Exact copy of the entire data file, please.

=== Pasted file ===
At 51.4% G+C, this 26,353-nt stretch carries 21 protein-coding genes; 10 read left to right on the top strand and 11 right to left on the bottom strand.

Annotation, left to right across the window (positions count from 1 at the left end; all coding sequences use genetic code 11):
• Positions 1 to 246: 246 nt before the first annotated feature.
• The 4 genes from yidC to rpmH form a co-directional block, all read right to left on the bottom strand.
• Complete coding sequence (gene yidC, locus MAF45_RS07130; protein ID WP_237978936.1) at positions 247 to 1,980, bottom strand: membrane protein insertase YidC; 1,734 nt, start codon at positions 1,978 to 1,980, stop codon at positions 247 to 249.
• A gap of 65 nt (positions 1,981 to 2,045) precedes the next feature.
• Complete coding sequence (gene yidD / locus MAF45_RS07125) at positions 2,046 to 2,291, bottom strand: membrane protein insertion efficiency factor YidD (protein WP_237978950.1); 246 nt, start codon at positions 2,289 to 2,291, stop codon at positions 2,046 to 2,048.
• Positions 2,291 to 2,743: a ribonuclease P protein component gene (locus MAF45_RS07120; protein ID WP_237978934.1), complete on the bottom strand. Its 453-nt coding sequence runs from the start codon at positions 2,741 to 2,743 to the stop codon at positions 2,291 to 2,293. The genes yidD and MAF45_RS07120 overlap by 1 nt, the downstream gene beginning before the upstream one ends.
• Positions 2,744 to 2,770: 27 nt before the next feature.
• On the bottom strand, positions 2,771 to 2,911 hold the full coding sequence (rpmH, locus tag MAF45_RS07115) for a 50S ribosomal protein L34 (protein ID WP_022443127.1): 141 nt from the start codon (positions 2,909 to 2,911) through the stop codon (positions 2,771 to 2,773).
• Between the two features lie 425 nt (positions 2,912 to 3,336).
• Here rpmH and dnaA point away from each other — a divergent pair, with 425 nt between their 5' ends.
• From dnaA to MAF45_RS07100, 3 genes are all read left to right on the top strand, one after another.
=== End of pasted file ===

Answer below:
At 51.4% G+C, this 26,353-nt stretch carries 21 protein-coding genes; 10 read left to right on the top strand and 11 right to left on the bottom strand.

Annotation, left to right across the window (positions count from 1 at the left end; all coding sequences use genetic code 11):
• Positions 1 to 246: 246 nt before the first annotated feature.
• The 4 genes from yidC to rpmH form a co-directional block, all read right to left on the bottom strand.
• Complete coding sequence (gene yidC, locus MAF45_RS07130; protein ID WP_237978936.1) at positions 247 to 1,980, bottom strand: membrane protein insertase YidC; 1,734 nt, start codon at positions 1,978 to 1,980, stop codon at positions 247 to 249.
• A gap of 65 nt (positions 1,981 to 2,045) precedes the next feature.
• Complete coding sequence (gene yidD / locus MAF45_RS07125) at positions 2,046 to 2,291, bottom strand: membrane protein insertion efficiency factor YidD (protein WP_237978950.1); 246 nt, start codon at positions 2,289 to 2,291, stop codon at positions 2,046 to 2,048.
• Positions 2,291 to 2,743: a ribonuclease P protein component gene (locus MAF45_RS07120; protein ID WP_237978934.1), complete on the bottom strand. Its 453-nt coding sequence runs from the start codon at positions 2,741 to 2,743 to the stop codon at positions 2,291 to 2,293. The genes yidD and MAF45_RS07120 overlap by 1 nt, the downstream gene beginning before the upstream one ends.
• Positions 2,744 to 2,770: 27 nt before the next feature.
• On the bottom strand, positions 2,771 to 2,911 hold the full coding sequence (rpmH, locus tag MAF45_RS07115) for a 50S ribosomal protein L34 (protein ID WP_022443127.1): 141 nt from the start codon (positions 2,909 to 2,911) through the stop codon (positions 2,771 to 2,773).
• Between the two features lie 425 nt (positions 2,912 to 3,336).
• Here rpmH and dnaA point away from each other — a divergent pair, with 425 nt between their 5' ends.
• From dnaA to MAF45_RS07100, 3 genes are all read left to right on the top strand, one after another.